Hixie's Natural Log

2004-06-02 06:48 UTC Spring 2004 Travelog: Part 8 (First Day of the Workshop)

Today I listened to a good dozen presentations from various groups on the subject of Web Applications and Compound Documents.

Some interesting things came out. First, the only sustained spontaneous clapping of the entire day came as someone suggested, in response to my brief statement of how backwards compatibility is critical, that it was about time to drop HTML and Windows IE6 from the roadmap.

So I can assume from that that most people don't agree with the whole backwards-compatibility thing!

Second: I was quite amused to see that, of all companies, Microsoft, Red Hat, and Sun Microsystems actually agreed on something. Namely that trying to standardise an API for sophisticated applications is simply a non-starter. The argument, which I agree with, is that such APIs are simply insanely complicated, and that making interoperable implementations is nigh on impossible. Just look at the trouble WINE has had trying to implement Win32 again — now imagine if you had to write a spec to actually describe the entire Win32 API in terms that could actually be implemented interoperably without reverse engineering the first implementation as the WINE people do.

What was funny was watching the other people then disagree with them. Hint: If three of the most bitter rivals in the marketplace — all of whom have extensive experience in the subject in question — agree on something, then it is probably true.

What we (Opera and Mozilla) want to do is simply extend HTML, DOM, and CSS a bit so that the most common things are easier to do. Things like my Web Forms 2 proposal or my server sent events proposal. These are simple extensions, not an attempt to provide comprehensive platform APIs.

Another point that came out of the discussions is that, in case there was any doubt, Internet Explorer in Longhorn will not support XHTML or SVG. (Microsoft suggested they would need some significantly more comprehensive test suites before they started working on standards compliance again.)

After the meeting, a bunch of us had dinner at La Fiesta. Our table had three Microsoft employees, two Red Hat employees, two Mozilla Foundation employees, and an Opera Software employee. I bet you won't see that very often.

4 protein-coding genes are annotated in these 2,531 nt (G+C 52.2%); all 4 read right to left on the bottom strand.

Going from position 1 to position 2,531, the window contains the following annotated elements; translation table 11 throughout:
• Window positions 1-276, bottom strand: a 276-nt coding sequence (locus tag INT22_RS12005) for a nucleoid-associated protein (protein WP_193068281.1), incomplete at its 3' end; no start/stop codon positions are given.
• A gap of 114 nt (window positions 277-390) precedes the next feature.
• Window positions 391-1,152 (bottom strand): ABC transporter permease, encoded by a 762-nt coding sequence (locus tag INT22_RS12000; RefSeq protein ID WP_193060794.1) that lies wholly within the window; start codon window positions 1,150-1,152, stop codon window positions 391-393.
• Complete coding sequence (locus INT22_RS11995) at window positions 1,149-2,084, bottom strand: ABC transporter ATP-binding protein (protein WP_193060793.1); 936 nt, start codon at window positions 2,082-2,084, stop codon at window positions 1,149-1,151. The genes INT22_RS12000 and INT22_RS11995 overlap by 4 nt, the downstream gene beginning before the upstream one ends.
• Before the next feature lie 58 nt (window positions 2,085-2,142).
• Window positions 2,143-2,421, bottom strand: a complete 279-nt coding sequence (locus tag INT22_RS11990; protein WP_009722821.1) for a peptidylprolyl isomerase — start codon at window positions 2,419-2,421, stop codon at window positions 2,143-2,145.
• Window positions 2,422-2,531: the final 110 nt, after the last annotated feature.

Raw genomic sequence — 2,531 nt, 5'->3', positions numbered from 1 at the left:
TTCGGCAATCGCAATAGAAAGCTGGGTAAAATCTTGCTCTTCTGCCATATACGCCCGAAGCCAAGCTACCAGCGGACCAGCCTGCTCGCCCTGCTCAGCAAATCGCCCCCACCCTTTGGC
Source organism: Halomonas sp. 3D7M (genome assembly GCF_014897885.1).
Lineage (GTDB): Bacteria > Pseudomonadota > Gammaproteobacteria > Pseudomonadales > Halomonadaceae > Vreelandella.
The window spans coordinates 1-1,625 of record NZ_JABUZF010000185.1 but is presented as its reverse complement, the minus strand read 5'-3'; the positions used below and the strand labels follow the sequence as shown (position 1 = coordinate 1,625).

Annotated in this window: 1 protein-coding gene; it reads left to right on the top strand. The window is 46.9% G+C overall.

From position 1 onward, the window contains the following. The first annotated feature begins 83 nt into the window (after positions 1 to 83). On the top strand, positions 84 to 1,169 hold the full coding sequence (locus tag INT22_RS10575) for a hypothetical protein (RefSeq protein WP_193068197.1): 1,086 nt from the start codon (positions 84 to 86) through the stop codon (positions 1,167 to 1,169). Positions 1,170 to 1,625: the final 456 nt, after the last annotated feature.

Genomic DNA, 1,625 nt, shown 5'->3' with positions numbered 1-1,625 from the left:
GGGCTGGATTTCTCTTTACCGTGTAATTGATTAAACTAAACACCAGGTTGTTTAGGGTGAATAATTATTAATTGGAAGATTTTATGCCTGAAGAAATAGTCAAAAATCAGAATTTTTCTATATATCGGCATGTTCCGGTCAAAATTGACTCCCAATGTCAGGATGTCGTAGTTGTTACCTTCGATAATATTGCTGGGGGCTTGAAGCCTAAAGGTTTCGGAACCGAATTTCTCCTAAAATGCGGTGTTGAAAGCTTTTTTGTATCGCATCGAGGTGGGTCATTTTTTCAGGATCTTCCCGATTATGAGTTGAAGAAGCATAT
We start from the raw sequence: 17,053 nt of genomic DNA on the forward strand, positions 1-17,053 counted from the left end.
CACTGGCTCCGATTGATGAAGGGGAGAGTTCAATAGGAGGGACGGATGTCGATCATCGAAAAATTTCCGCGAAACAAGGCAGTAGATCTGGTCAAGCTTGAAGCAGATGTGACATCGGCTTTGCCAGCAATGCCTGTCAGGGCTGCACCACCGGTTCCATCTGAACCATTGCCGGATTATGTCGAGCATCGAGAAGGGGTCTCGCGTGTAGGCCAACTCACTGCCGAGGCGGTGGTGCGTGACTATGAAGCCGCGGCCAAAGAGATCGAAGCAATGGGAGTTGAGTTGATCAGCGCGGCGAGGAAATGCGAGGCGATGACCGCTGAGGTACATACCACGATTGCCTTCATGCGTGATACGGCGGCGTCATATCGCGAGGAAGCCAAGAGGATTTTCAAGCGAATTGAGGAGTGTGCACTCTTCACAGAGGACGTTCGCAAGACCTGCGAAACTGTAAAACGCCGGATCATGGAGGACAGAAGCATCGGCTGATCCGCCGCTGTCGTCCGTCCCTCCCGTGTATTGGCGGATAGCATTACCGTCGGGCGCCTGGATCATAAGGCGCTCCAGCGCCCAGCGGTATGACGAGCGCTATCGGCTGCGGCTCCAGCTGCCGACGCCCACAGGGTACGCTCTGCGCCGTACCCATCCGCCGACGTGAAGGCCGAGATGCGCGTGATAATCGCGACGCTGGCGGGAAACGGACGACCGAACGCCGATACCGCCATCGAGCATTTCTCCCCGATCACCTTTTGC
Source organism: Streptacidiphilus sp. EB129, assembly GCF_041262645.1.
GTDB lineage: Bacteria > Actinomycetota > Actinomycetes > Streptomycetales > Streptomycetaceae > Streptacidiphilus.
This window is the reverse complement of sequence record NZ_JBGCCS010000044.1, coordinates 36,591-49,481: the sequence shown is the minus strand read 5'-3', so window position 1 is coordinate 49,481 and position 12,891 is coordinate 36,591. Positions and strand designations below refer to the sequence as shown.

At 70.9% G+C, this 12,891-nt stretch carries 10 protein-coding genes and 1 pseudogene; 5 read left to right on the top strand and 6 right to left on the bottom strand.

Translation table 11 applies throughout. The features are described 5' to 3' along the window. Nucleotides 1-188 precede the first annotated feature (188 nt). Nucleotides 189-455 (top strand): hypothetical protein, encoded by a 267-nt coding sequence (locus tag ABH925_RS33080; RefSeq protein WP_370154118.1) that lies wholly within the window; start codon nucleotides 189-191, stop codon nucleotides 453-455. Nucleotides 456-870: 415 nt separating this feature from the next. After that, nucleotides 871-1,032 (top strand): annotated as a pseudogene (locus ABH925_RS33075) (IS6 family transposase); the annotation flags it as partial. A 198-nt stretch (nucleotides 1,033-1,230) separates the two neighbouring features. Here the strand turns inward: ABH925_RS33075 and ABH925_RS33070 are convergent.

Tomorrow we have another dozen presentations. I expect to see more of the same; mostly people expounding on the virtues of XForms, SVG, XHTML2, or their own radically new proprietary technologies, and explaining how Web Applications would all be much better off if the W3C would go down their chosen route.

We, of course, want the W3C to go down our chosen route. Since there doesn't seem to be much consensus on doing that, though, the question is what should we do now? Should we do our own thing (in public of course) and then submit it to the W3C (or IETF or ECMA) at some future point once we have initial implementations? Should we simply do our own thing (Opera, Mozilla, and a few interested parties) and forget standardisation altogether? Should we just take part in whatever Web Applications working group the W3C sets up and implement whatever comes out of that in several years' time, despite being fully aware that few people will ever use it? (Which is a foregone conclusion since it wouldn't work in Windows IE6.)

I'm learning towards the first of the three at the moment. I guess the Opera and Mozilla people will have to discuss this in more detail before we decide anything though.

2004-06-01 01:12 UTC Spring 2004 Travelog: Part 7 (Notes for the Workshop)

I've been reading through some of the position papers putting together some notes for the workshop tomorrow.

Applications and documents are distinct

Why are they distinct? Microsoft Word documents can be used as applications. Interactive encyclopedia multimedia applications can be viewed as documents. Spreadsheets have long been both simultaneously. Help systems now are able to interact with the user and control other applications to help them along, but are clearly still documentation.

In fact I would posit that users do not really understand the difference between "applications" and "documents" at this stage, and I would argue that they need not.

We need a virtual machine that is defined using declarative mark-up, rather than any particular language

How much is in the meta-language? Would you describe SVG in this language? Would you describe CSS in this language? XPath? XML Schema? XML itself? DOM?

Would this be able to describe XHTML2? XForms? What about XForms' custom XPath functions?

How is this better than XBL?

It also seems that this would encourage a much wider range of languages to be delivered over the Web, breaking the principle that the number of Web formats should be limited, which is important for accessibility.

Presently, three incompatible forms specs (Adobe eForms, Microsoft's Infopath, W3C's XForms) are out in public view, yet none are supported by assistive technology

What about HTML4 forms?

Scripting is bad for accessibility

It is not scripting that is inherently bad for accessibility, it is device-specific APIs that are bad for accessibility. Any technology that makes device-specific solutions easier than device-independent ones will result in poor accessibility, as authors use the simplest solutions.